06 March 2007

The Desert of Einfuhlung - Chapter 4, Part 1

Consciousness came back to the Doctor in a crashing moment of light, noise and pain. He winced under the onslaught, trying desperately to process all the sensations at once. The noise was a man shouting, a familiar voice that seemed to believe anything less than a bellow was a sign of weakness: Jackson. The pain resolved itself into a sharp knife-like stabbing in the ribs and a throbbing ache in his head. The light seemed incredibly bright even through his closed eyes. He struggled to open his eyes, finally prying one free of whatever had gummed them shut. Cautiously he raised his right hand to his head and brushed his fingers over his eyes. He put his fingers in his mouth and tasted blood – his own. He moistened his fingers and rubbed at his right eye, just managing to free it of the dried blood that encrusted it as the bellowing voice stopped.

"You're awake then," said Jackson a few moments later.
"I wasn't exactly asleep," the Doctor pointed out acidly. He squinted up at Jackson, who was standing over him as he lay on the ground. The Doctor realised he was lying on sand and that the bright light was the desert sun. "Had a change of schedule, did we?" he asked, and was pleased to see that Jackson seemed affronted by the calm manner in which he was reacting to the situation.
"Yes we did," Jackson answered. "I've finally found what I've been searching for the last three years."
"Presumably that's something other than the fabled Lost City of Eupatoria, then?"
"Something much better," Jackson answered, a look of greed on his face.
"Which is what, exactly?"
"The Grimoire of Delmoro."
"And who's he, when he's at home?" the Doctor asked.
"I wouldn't expect an ignoramus like you to have heard of Delmoro," Jackson snarled.
"Oi! Be fair," the Doctor protested. "I've barely been on your planet for three days."
Jackson looked contemptuous. "This is not my planet!"
"Isn't it? Then which is your planet?" asked the Doctor in surprise.
"I'm from Abneigung," Jackson answered.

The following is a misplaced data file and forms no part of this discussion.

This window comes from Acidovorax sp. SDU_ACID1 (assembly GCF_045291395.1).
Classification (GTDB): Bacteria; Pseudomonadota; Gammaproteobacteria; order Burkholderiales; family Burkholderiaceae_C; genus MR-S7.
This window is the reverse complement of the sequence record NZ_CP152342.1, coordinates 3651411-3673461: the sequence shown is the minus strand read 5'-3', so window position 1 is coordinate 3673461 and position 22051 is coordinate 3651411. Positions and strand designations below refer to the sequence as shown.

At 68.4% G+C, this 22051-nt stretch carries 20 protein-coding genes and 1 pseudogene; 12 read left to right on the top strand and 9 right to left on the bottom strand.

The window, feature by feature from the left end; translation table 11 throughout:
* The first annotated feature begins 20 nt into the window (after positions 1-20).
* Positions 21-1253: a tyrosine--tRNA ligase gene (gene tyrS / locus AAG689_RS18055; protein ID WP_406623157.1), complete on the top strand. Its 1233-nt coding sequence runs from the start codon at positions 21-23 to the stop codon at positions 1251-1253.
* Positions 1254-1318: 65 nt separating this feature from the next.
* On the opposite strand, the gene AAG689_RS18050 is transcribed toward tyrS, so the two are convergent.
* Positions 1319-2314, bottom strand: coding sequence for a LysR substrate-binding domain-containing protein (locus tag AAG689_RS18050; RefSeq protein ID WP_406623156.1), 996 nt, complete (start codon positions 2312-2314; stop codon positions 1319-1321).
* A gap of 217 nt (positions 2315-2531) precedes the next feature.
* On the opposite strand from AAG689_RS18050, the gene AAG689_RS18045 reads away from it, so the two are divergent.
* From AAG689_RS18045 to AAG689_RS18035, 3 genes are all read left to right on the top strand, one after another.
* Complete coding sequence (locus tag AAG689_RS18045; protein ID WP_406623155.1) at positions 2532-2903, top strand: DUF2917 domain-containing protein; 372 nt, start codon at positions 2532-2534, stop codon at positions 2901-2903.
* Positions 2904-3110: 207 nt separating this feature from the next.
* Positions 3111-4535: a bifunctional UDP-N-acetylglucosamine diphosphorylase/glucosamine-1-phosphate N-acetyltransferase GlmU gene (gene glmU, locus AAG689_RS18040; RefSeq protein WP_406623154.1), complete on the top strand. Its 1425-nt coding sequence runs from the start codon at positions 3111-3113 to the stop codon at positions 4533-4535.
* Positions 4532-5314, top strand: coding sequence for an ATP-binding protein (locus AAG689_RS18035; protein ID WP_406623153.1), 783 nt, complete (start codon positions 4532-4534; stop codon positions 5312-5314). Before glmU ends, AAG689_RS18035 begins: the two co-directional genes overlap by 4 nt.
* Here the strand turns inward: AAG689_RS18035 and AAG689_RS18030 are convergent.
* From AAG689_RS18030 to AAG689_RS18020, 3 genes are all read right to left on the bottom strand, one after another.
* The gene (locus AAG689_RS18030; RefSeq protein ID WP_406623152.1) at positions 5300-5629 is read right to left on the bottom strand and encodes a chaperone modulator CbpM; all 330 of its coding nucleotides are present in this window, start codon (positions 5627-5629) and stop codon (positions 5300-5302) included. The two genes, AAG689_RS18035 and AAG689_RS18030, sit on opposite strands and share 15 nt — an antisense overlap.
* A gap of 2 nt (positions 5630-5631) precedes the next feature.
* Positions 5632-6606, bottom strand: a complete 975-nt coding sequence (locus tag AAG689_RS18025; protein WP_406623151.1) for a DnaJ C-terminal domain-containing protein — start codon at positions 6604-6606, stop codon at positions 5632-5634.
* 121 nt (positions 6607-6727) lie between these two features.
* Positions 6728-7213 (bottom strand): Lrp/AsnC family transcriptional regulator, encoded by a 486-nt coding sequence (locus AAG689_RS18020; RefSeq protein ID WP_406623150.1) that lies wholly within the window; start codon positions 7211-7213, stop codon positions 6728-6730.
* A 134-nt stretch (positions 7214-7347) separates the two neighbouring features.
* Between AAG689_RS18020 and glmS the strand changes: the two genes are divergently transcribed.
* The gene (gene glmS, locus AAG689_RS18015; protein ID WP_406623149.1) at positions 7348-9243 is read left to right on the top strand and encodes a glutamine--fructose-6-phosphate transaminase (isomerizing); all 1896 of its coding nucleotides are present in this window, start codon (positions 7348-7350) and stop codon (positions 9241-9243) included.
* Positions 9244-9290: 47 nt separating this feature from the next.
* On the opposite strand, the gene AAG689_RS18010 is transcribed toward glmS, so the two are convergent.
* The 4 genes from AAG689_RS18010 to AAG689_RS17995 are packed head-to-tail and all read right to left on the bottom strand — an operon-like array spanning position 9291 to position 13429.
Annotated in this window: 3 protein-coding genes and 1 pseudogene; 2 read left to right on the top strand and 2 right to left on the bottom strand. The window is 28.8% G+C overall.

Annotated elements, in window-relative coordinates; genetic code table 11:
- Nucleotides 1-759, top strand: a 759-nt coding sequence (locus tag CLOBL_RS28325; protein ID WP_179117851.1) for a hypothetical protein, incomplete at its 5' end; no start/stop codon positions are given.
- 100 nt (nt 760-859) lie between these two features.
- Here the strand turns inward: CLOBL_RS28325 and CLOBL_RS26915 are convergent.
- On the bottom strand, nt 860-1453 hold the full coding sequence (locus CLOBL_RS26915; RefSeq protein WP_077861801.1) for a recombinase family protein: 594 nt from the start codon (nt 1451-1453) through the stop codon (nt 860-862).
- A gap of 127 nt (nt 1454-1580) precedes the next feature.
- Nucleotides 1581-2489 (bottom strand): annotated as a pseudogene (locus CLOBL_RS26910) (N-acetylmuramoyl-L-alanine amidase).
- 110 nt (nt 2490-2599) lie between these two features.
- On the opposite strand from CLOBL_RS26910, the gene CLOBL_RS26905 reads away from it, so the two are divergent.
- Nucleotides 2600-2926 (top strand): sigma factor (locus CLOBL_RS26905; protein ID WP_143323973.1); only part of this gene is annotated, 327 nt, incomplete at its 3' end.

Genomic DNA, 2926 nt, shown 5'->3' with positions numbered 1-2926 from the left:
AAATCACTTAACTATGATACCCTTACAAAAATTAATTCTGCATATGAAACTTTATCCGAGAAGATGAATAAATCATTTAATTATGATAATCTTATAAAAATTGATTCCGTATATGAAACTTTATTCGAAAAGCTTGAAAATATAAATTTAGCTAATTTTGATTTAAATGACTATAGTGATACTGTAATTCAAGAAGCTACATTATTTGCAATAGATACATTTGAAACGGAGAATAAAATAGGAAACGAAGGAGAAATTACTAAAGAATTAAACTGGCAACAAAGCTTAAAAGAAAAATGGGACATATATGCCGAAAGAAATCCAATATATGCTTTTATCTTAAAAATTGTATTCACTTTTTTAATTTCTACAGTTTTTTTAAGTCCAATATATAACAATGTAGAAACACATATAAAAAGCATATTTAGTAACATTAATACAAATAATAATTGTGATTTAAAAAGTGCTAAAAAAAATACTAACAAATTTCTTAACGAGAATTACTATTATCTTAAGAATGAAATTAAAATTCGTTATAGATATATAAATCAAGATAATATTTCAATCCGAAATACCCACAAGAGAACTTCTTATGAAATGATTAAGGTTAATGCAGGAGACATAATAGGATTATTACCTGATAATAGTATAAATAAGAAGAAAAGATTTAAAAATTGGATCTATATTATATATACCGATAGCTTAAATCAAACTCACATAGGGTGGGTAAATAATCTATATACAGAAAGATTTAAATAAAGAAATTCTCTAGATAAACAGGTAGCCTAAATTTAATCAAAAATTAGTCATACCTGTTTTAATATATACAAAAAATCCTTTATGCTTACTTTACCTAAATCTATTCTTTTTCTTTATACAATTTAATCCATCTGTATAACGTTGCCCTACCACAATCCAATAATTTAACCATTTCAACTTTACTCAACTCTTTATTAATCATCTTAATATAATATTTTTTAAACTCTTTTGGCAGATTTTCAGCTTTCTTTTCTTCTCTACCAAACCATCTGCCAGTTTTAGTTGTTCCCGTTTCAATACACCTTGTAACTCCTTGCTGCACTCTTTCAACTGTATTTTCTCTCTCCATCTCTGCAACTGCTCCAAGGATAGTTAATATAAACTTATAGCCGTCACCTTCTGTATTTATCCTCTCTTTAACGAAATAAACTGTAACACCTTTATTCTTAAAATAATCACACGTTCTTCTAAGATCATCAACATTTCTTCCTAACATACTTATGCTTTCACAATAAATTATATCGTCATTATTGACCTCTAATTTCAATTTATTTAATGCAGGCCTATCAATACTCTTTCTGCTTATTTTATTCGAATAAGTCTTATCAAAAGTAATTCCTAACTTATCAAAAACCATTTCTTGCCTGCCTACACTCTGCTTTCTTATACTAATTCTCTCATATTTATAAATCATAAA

"Never heard of it, I'm afraid." The Doctor eased himself into a sitting position as he spoke. "So where is it?"
"It's a backwater of a planet. Einfuhlung's 'twin' planet," Jackson answered, still contemptuous. "Only it's the weaker twin. Very little of it is habitable. The early attempts at terra-forming went wrong." He scowled. "Anyway, it doesn't matter where I come from, I'll be staying here, once you help me get what we came for."
"Ah yes, the Grimoire. I presume you're going to sell it and make yourself a fortune?"
"Sell it? Are you mad, man? I'm going to use it!"
The Doctor raised his eyebrows. "To do what, exactly?"
"To make me rich and powerful. Richer and more powerful than anyone has ever been."

The Doctor ruffled his hair, looking thoughtful. "Somehow I get the feeling that you're not going to use your riches and power to help anyone except yourself."
Jackson snorted. "Only a weakling would think that's what power and money are for."
The Doctor didn't try to hide his contempt at Jackson's words. "And where do I fit into your masterplan?" he asked, as nonchalantly as he could.
"We need you to guide us to the Grimoire," Jackson answered. "Only a Time Lord can get us through the Crack in Time."
"I'll give you a crackin' time in a minute," the Doctor muttered under his breath. "I've no idea what you're talking about," he said aloud.
Jackson nodded to someone behind the Doctor, who found himself hauled to his feet. He guessed it was one of the two thugs who'd jumped him near the TARDIS. He remembered Jeff then, and hoped that Saskia hadn't waited too long to get Jeff some medical help when he hadn't returned with the TARDIS. He wondered if she thought he'd abandoned her and broken his promise to return. All these thoughts flashed through his mind as Jackson's thug shoved him forwards. His eyes flickered over his surroundings, trying to take in everything at once. They seemed to be at a makeshift campsite. Ahead of them rose a towering wall of rock, carved by centuries of wind-borne sand into a fantastic cityscape. The Doctor suspected that more than sand and wind had carved the rock, but what or who else was responsible, he couldn't guess. The towers, arches, battlements, and other architectural features were too regular to be the work of nature alone. He wondered if Jackson knew its history.